Southam in WW1

Centenary Archive

Honouring those who died and all who served


Private  Robert Henry Middlemiss

Robert was born in Rotherhithe in 1874 and aged eighteen  he enlisted in the 4th Hussars. Military life came at some cost for he was court martialled and had two spells of imprisonment.  Nevertheless he served in India, followed by a short period on the reserve lists around 1898 and was recalled to the colours in 1899.

Private Middlemiss fought for two years in the Boer War, a vicious campaign, and was granted the South African medal.  This faded photograph probably dates from the 1890s or early 1900s.

He was discharged from 13th Hussars at the end of 1901 being ‘Medically unfit for further service’.  He returned to London where  he married widow Nancy McCabe (nee McCormack), in Bermondsey, in 1904.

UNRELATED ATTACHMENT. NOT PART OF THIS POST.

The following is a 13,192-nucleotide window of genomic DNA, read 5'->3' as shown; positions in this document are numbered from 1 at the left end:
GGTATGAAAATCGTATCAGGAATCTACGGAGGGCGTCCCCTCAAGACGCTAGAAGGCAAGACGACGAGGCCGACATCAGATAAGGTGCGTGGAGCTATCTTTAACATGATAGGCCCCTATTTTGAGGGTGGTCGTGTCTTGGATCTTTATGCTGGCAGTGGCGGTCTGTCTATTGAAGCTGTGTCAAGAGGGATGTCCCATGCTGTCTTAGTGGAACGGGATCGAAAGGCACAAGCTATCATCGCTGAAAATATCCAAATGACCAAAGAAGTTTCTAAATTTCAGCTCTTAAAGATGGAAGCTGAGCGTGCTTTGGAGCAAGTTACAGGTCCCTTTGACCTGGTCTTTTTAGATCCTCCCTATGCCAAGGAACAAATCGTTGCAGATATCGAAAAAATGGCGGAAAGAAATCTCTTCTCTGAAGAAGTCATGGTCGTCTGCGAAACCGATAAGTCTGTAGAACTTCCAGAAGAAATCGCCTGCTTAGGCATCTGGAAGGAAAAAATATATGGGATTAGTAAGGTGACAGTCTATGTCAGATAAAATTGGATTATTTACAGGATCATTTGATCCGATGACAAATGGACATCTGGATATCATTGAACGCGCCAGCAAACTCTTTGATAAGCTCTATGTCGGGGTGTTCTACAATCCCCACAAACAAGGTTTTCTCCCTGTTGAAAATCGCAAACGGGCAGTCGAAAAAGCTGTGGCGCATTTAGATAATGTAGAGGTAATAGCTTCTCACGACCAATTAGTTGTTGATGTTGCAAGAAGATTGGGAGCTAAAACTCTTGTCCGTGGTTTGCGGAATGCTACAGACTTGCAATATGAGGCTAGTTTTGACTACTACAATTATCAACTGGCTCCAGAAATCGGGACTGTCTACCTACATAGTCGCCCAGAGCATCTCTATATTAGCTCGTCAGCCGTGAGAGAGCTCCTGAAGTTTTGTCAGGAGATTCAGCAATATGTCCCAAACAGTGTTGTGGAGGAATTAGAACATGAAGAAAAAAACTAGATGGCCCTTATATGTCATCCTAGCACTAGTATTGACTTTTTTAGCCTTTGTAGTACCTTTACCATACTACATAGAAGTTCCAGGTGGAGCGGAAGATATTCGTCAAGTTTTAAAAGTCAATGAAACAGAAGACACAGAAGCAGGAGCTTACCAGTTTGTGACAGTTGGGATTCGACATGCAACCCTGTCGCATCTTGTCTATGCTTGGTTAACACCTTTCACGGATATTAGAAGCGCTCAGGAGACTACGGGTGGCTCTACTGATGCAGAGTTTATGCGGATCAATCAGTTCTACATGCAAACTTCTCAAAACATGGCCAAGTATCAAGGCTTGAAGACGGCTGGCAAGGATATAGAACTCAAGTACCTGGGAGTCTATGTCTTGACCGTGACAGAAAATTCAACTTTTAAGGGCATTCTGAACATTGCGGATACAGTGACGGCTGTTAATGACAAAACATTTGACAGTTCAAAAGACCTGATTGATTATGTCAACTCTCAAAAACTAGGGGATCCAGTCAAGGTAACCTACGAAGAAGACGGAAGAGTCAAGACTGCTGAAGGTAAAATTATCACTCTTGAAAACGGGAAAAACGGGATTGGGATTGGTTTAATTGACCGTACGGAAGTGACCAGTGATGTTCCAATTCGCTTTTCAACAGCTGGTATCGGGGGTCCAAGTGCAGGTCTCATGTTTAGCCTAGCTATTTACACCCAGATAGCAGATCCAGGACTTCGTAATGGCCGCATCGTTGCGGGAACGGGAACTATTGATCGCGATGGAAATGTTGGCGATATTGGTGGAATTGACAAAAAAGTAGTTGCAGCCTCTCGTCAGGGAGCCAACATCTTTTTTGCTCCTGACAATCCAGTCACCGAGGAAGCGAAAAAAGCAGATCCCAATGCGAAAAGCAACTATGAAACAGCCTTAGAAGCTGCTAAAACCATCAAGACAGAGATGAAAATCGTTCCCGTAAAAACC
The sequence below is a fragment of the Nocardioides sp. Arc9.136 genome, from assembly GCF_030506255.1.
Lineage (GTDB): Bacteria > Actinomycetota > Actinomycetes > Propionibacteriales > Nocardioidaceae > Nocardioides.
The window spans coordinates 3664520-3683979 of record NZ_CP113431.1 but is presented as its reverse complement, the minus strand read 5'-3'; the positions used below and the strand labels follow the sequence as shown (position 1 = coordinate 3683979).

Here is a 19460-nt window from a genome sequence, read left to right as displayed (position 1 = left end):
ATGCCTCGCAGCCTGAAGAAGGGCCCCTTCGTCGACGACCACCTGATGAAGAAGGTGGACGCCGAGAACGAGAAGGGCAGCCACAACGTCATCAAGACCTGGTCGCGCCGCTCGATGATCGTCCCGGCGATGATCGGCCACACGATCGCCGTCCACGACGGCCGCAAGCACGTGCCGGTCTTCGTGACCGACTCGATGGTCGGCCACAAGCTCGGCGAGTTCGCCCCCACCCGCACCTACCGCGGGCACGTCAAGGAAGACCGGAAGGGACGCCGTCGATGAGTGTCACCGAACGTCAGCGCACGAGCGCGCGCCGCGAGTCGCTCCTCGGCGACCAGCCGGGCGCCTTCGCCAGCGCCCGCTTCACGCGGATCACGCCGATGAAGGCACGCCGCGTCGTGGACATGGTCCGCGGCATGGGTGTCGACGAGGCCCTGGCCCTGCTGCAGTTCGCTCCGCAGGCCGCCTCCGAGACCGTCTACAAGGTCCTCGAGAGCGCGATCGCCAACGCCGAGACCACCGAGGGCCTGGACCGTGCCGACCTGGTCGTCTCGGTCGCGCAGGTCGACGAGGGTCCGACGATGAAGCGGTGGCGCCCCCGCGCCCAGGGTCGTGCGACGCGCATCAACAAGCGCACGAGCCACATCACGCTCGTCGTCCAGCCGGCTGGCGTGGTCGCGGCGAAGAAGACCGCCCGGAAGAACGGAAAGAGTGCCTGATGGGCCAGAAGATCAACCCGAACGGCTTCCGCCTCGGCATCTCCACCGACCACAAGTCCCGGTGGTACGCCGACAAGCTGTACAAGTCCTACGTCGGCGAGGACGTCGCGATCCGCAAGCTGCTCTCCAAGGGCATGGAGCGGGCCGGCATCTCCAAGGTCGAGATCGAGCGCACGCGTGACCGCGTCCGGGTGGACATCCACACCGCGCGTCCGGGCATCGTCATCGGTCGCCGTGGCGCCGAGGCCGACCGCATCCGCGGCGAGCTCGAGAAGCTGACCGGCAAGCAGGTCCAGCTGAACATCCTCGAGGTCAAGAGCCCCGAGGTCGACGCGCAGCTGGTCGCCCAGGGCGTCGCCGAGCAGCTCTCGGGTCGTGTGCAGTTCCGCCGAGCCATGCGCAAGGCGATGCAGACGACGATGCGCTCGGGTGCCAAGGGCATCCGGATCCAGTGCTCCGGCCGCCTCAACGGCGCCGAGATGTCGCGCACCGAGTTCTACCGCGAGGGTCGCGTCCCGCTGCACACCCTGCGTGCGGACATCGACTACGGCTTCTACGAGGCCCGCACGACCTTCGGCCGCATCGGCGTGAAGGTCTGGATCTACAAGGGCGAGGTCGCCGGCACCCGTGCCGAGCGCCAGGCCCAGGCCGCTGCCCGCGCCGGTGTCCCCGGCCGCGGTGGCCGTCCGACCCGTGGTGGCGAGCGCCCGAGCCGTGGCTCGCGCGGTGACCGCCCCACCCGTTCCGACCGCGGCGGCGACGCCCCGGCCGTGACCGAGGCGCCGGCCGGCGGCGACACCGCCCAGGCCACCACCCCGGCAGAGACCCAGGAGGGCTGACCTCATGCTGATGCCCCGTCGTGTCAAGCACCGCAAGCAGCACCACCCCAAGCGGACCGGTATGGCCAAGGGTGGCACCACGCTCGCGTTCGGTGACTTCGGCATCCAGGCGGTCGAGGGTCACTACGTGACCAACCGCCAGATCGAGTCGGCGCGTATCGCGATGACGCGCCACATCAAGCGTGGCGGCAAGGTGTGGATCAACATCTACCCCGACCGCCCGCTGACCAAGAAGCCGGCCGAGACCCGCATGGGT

The couple, together with Nancy’s three daughters, moved to Warwickshire living for a while in Stockton with a relative of Nancy, eventually settling in Southam with their, by then growing family. Robert had a small military pension and worked as a farm labourer but was again recalled to the colours in 1914.

On examination, Dr Lattey decided that the veteran, forty-year-old Robert’s health was sound and he joined the ‘National Reserve Guards for Rugby’, a home defence unit. He served for two years and was demobilised in March 1916 being of very ‘good charachter’ but ‘medically unfit’.

Nancy died in 1929 but Robert lived on alone at their home 26 Coventry Street. During WW2 he was an ambulance driver who after the blitz had to transport bodies from Coventry to the Southam morgue. The bodies of children he found profoundly upsetting.[1]

Robert Middlemiss was the grandfather of local historian Mary Williams.  When he died in 1946 his coffin was wheeled down the road from his house to the church on a bier. Mary (who was supposedly too young to see funerals) watched, with a friend, sitting on  the steps of Maud Stephen’s barber’s shop.  His coffin was draped with the Union flag for the service at the Parish Church.

[1] Conversation: Mary Williams with Val Brodie, 8th April 2018.